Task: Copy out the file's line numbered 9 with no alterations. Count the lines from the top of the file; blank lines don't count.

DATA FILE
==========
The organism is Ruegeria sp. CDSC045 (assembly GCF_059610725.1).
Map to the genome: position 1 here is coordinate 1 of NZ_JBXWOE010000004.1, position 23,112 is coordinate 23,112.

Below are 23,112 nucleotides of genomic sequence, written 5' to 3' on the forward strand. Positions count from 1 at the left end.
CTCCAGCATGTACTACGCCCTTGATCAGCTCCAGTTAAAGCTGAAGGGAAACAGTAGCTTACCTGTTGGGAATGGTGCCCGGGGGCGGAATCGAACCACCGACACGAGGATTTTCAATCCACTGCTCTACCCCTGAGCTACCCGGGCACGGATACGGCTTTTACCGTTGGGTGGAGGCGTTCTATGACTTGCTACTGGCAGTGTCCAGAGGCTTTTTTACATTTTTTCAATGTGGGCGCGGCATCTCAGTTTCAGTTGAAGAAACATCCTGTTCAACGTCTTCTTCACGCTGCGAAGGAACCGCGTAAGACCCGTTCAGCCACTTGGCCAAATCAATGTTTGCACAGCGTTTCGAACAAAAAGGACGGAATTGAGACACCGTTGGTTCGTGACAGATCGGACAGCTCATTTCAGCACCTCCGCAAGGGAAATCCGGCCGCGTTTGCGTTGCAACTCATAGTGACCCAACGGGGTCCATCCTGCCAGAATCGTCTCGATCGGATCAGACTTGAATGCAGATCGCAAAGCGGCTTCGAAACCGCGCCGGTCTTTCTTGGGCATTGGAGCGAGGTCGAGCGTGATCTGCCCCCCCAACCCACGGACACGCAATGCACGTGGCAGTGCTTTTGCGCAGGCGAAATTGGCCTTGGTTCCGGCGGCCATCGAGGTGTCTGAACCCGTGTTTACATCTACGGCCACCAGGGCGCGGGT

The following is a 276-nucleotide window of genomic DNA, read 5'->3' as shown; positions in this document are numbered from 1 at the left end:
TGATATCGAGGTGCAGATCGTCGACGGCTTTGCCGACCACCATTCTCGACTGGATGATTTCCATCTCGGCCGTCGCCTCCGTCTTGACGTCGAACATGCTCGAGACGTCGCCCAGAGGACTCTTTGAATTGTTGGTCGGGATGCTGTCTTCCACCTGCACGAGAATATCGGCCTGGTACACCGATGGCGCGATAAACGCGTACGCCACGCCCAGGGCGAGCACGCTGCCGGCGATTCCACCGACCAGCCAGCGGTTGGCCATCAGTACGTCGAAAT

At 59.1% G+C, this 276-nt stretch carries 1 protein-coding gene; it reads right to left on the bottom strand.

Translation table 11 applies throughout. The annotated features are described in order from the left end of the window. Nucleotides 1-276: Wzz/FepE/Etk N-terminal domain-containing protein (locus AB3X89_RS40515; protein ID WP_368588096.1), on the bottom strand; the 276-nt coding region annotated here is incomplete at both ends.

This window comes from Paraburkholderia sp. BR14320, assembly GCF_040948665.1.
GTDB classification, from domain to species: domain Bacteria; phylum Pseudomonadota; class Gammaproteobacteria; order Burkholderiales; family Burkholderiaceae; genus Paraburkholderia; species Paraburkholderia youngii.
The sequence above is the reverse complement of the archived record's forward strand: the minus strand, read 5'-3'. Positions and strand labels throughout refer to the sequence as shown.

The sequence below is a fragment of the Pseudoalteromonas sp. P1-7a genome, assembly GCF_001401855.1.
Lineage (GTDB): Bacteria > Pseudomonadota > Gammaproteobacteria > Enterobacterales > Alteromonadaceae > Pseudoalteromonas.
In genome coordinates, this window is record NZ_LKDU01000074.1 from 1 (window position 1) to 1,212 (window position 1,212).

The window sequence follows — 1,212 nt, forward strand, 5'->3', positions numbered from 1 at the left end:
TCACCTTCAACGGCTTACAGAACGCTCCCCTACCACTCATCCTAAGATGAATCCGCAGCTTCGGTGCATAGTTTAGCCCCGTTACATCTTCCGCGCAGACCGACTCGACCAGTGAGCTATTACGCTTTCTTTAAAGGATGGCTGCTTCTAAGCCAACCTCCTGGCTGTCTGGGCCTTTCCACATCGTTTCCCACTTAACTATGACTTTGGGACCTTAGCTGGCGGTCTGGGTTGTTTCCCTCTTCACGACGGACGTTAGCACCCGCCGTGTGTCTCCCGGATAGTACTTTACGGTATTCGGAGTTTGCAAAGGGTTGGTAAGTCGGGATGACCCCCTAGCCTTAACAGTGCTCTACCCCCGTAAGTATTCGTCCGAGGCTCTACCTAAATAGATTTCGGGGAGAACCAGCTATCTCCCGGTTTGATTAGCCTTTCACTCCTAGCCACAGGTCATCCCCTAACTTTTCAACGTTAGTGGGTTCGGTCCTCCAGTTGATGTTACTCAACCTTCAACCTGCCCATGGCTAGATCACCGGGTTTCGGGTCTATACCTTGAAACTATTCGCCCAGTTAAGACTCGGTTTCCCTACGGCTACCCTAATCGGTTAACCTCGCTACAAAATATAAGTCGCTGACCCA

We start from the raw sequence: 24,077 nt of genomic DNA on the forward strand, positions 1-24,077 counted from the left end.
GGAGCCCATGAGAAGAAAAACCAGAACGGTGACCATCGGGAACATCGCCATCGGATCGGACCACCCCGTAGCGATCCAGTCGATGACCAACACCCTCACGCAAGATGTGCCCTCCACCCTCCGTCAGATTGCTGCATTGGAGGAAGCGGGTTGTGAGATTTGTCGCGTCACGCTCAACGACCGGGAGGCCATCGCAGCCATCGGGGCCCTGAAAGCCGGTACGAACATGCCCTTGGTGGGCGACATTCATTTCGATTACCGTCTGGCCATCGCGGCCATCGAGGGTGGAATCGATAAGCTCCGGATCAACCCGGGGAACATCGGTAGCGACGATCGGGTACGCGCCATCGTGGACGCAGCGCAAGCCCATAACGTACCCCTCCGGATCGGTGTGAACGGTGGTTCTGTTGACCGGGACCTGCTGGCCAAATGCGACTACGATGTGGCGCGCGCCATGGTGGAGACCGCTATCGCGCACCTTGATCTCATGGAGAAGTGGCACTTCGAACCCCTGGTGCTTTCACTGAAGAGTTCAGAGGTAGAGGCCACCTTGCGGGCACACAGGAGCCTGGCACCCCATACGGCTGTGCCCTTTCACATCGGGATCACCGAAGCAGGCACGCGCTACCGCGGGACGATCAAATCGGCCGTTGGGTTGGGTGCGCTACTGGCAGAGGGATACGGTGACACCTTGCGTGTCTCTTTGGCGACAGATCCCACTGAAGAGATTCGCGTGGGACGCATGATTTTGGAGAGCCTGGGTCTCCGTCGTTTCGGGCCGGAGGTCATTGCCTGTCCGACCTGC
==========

This window comes from Paraburkholderia sp. BR14320, assembly GCF_040948665.1.